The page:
My lovely wife recently stumbled across this School Library Journal article which looks at depictions of autism spectrum disorders in fiction. The catalyst for the well argued piece was the tagging of a book with “current cool disability” on the very handy LibraryThing site.

Now, for those with no clue as to what the previous convoluted sentence means, here’s the skinny. LibraryThing is a website for anyone who wants to keep a record of books in their collection or titles they’ve been reading. Whenever you add a book to your online collection you can tag it to help other site users looking for similar tomes. For instance, I tag books in my collection with ‘books for boys’ if I think they will work for reluctant male readers. That makes them easier for me to find – and anyone else who might be interested.

So, someone read a book which features an autistic character and tagged it as “current cool disability.” Hmmmmm, wonder what the previous trendy disability was…

It’s a cheap shot. The fact that there are growing numbers of novels that explore autism doesn’t mean that this disorder is cool. It might mean that with rising numbers of autism diagnoses there’s a market for stories that shed new light on what can be a very challenging condition. I doubt that many families directly affected by autism would consider it cool. Heart-breaking, perhaps. Testing, yes. Inspiring. Instructive. Many other adjectives could be used. But not cool.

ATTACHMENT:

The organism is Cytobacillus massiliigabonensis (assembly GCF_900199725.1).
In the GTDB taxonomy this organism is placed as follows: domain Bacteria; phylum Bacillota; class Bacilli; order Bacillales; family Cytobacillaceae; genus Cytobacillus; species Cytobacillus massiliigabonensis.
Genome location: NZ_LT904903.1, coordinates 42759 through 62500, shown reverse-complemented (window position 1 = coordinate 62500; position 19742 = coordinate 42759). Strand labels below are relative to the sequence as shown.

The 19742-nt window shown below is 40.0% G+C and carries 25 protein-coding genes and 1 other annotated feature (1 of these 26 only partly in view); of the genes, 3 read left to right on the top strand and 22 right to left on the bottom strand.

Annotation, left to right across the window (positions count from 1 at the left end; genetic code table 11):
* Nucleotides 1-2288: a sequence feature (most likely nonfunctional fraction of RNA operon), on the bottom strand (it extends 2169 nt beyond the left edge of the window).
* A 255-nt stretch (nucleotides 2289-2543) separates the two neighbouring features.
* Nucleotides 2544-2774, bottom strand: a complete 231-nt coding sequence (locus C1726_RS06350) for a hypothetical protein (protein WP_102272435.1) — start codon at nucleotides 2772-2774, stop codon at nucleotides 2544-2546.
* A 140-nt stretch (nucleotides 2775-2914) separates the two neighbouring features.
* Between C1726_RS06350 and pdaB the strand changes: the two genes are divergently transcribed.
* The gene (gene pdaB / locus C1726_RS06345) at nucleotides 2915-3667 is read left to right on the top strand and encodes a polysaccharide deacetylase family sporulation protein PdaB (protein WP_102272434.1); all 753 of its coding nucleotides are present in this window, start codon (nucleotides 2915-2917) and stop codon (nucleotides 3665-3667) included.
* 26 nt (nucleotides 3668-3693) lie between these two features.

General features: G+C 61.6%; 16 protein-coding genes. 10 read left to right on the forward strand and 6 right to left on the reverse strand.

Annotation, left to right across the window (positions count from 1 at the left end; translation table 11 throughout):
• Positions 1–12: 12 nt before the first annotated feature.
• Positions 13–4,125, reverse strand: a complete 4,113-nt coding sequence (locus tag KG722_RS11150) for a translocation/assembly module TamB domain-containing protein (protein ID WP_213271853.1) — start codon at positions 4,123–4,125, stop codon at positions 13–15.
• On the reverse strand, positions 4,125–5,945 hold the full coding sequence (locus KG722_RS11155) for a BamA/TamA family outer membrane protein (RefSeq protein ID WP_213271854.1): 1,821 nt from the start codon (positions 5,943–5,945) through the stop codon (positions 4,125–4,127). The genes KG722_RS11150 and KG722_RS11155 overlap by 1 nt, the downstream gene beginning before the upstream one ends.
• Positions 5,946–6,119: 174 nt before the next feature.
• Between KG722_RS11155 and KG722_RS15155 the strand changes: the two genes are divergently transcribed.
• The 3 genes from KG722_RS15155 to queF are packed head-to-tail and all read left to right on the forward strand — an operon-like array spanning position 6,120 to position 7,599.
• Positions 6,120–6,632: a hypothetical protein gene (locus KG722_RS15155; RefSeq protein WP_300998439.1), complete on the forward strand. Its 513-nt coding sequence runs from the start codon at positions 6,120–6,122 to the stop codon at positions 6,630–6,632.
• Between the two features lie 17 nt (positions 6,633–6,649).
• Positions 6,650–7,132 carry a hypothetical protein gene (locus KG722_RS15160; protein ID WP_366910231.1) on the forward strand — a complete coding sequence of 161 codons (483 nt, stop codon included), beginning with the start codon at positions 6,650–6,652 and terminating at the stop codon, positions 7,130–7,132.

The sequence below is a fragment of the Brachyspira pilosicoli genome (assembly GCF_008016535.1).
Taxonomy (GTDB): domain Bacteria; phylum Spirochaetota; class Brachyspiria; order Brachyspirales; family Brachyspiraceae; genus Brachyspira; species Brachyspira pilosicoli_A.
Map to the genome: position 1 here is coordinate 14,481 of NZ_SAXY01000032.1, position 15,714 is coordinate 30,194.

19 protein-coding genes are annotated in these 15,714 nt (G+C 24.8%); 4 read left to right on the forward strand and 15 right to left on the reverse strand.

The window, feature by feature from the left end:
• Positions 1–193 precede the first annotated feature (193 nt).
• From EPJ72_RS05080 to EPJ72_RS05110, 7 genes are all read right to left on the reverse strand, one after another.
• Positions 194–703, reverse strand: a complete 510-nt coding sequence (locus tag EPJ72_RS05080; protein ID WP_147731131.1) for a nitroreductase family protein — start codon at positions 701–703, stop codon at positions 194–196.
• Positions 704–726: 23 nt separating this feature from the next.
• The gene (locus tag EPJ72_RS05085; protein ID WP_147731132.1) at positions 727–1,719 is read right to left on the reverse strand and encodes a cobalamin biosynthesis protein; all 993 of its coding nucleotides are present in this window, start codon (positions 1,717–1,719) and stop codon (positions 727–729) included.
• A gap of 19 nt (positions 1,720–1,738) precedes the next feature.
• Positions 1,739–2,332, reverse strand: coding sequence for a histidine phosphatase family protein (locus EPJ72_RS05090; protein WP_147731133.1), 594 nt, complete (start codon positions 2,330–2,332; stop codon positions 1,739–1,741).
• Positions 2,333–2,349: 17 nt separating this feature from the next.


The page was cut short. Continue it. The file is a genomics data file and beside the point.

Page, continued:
In my first novel, Game as Ned, the title character has a form of autism. I didn’t have autism in mind when I began writing. Apart from Dustin Hoffman’s portrayal of Asperger’s syndrome in Rain Man, I knew very little about it. But I could visualise my character acting in a particular way and needed to research why and how this behaviour might manifest. Many hours of research later, I found that autism could explain what I wanted to describe.

This was a start point, not an end to my research. I read books by authors with autism (especially Dr Temple Grandin and Donna Williams). I attended exhibitions by artists with autism. I spoke to families dealing with autism and interviewed disability professionals. All this work showed me autism spectrum disorders involve a vast range of behaviours, difficulties and abilities. It helped me understand a character in my story could express himself in a way that most of us would never consider. It was liberating and intimidating.

When I heard about Mark Haddon’s Curious Incident of the Dog in the Night-time I was devastated. I didn’t think anyone else would want to read about an autistic teenager, given that CI had been so successful. A publisher assured me that yes, there was a market for novels relating to autism. Game as Ned was eventually launched by a very generous lady with extensive and personal experience of autism.

My book is now one of several novels that explore this condition. I believe this is a good thing. We all see the world in unique ways and if more of us understand this, fewer might judge, dismiss or belittle folk because they’re different. Sure, we could argue that a rash of books on vampires renders bloodsuckers hip. That doesn’t mean a handful of novels tackling autism makes for a groovy disability.

For references on autism spectrum disorders, scroll down my Teachers’ Notes page.